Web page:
So goes SOHO so far
Here it is the first of June already and time for another SOHO music fest and, for some reason or another, time for more controversy surrounding the charity-driven event. Regardless of the obstacles, from the early days of getting permits and establishing credentials, to last year’s misbegotten and seemingly random decision by the mayor, disclosed to the public only a few weeks before SOHO to close most downtown music festivals by 9:30 in the evening, the two-day, all-original, local, rock music show goes on for year number nine.
The surprise dilemma for 2013 concerned location. When the popular Old Capitol Civil War Medical Encampment event took over the longtime Washington Street SOHO home, organizer Eric Welch was forced to find a new block to host the two-day music extravaganza. After many interviews and deliberations the SOHO music festival relocated to Adams, between Sixth and Seventh streets, with the stage on the east end and the main entrance on the west, across from the Old State Capitol Plaza. With businesses regularly open on that street, most notably the venerable and classic Recycled Records, Eric and his corps of volunteers are working to make it all good, so SOHO can work the music magic it does so well.
In the meantime the bands play on, with nine groups performing on Friday from 4:30 to 11:30 and 15 groups on Saturday from noon to midnight. The music is nearly continual with the use of two stages to cut down on the time between acts and all the artists play mostly original material. More family friendly functions are around this year, plus food and drink concessions. The five dollar entry fee pays for the setup of the event, the bands donate their time and the proceeds benefit local charities, most prominently the Mini O’Beirne Crisis Nursery.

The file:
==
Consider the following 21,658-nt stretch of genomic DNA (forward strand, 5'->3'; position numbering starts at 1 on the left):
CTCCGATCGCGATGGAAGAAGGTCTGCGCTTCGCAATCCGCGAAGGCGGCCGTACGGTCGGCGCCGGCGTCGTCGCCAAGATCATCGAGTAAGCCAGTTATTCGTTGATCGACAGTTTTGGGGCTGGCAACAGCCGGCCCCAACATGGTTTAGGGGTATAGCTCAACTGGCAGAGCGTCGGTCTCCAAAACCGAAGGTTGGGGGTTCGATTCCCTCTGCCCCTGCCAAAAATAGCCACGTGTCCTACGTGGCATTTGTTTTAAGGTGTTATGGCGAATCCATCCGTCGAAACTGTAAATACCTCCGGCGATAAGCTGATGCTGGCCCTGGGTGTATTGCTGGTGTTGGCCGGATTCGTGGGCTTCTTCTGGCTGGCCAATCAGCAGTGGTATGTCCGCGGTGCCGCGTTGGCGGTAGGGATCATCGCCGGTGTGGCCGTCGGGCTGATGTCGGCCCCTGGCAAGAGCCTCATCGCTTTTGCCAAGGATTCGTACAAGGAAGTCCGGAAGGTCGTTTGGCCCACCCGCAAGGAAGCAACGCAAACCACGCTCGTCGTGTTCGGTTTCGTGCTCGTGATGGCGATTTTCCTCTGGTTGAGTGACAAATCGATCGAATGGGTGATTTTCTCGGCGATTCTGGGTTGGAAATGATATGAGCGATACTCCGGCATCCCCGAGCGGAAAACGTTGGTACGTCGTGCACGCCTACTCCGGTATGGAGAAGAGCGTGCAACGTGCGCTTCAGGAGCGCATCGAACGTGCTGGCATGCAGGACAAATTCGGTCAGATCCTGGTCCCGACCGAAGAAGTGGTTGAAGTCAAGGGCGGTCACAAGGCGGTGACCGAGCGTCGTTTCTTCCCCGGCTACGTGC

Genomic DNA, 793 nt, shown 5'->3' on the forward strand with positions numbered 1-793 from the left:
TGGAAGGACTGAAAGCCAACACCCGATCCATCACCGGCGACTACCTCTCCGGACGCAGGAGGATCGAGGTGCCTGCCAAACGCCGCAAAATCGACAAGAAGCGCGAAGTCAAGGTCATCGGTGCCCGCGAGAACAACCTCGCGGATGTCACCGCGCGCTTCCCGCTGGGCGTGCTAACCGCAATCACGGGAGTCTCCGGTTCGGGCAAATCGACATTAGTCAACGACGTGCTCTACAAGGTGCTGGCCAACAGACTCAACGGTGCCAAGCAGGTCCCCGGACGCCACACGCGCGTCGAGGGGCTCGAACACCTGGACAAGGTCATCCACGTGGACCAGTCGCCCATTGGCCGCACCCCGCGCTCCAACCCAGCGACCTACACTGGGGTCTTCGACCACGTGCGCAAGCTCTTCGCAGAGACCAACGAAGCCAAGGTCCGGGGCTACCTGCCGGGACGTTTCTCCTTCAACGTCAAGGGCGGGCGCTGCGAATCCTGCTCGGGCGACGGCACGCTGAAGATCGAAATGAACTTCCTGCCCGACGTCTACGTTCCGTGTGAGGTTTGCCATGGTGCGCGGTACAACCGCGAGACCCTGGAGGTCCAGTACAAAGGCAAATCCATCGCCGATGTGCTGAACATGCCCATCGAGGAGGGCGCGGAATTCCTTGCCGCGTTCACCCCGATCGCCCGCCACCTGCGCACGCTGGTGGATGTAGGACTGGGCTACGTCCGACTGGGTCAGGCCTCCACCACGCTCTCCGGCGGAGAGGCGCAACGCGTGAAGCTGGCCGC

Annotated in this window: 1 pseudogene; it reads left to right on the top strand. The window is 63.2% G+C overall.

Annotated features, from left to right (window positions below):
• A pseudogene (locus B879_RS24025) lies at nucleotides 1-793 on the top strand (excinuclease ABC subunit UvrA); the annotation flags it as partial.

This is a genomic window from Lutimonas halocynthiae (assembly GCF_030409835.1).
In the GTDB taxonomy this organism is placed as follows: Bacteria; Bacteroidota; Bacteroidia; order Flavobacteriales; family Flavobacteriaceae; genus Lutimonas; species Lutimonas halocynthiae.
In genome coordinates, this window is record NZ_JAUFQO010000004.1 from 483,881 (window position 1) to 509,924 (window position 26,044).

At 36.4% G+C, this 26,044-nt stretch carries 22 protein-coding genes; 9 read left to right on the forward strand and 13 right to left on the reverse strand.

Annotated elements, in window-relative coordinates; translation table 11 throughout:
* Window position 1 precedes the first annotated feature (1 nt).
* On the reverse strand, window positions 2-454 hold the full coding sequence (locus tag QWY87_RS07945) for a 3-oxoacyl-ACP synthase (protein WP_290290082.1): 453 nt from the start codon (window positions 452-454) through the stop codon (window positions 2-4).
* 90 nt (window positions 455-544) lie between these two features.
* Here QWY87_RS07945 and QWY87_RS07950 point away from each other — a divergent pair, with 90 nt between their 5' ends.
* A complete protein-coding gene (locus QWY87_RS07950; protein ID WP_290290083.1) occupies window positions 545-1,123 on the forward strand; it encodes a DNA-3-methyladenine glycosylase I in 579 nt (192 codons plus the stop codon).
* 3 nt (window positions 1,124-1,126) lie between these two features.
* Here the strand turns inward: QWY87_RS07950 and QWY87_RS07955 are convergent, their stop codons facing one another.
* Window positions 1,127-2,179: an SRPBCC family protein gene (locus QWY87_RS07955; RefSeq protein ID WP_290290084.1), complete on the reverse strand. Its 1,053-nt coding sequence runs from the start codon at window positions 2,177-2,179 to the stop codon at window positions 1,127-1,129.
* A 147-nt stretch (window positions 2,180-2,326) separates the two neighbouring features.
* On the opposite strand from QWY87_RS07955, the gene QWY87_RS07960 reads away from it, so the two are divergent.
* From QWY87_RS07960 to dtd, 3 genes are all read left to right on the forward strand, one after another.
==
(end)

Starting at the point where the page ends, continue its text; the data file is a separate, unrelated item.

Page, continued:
In direct relation to all the excitement and people the SOHO shindig brings downtown, clubs up the live music ante and bands are playing all over the place. Most notably on Friday there’s the Henhouse Prowlers at Bar None, a new group of Springfield music veterans calling themselves After Sunset playing at the Alamo, Murder of Crowes and Deep Lunar Blue at Celtic Mist (China Ryder on Saturday), plus Bottle of Justus, Thomas Ian Nicholas and Joel Honey at Marly’s Pub.
As far as what’s come across my music radar, here are some other notable music happenings around town. On Thursday, Melvin Seals, longtime cohort of Jerry Garcia and one of the finest rock keyboardists ever, comes to Donnie’s Homespun with members of Cornmeal in the band Terrapin Flyer with opening act Solar Chariot, featuring the talent and vision of singer-songwriter-guitarist Nate Cozadd. Also on Thursday, Boondock’s launches a heavy hitter with chart-topping, award-winning, Texas natives, The Randy Rogers Band, with guest Wade Bowen. Play for the Cure, a benefit group connected to the Susan G. Komen For the Cure folks features the Hard Road Blues Band at Brookhills Golf Course lounge on Saturday, from 4 to 7.
To top everything off the Walnut Street Winery in Rochester features wonderful music this week with that darn good duo called The Old Fashioneds on Thursday, the ever effervescent Sarah Schnieder with the extremely exquisite Steinhauers on Friday and Dan Rivero Trio with the incomparable Wayne Carter on Saturday. Here’s a heads up for serious singer-songwriter fans as Indiana’s Bill Price, accompanied by the excellently out-there cellist Grover Parido, takes the winery stage on Friday, June 14.
Enjoy the wet-less weather for a bit and see some SOHO sights and sounds, plus other good stuff this fun-filled weekend. So long.
Contact Tom Irwin at email@example.com.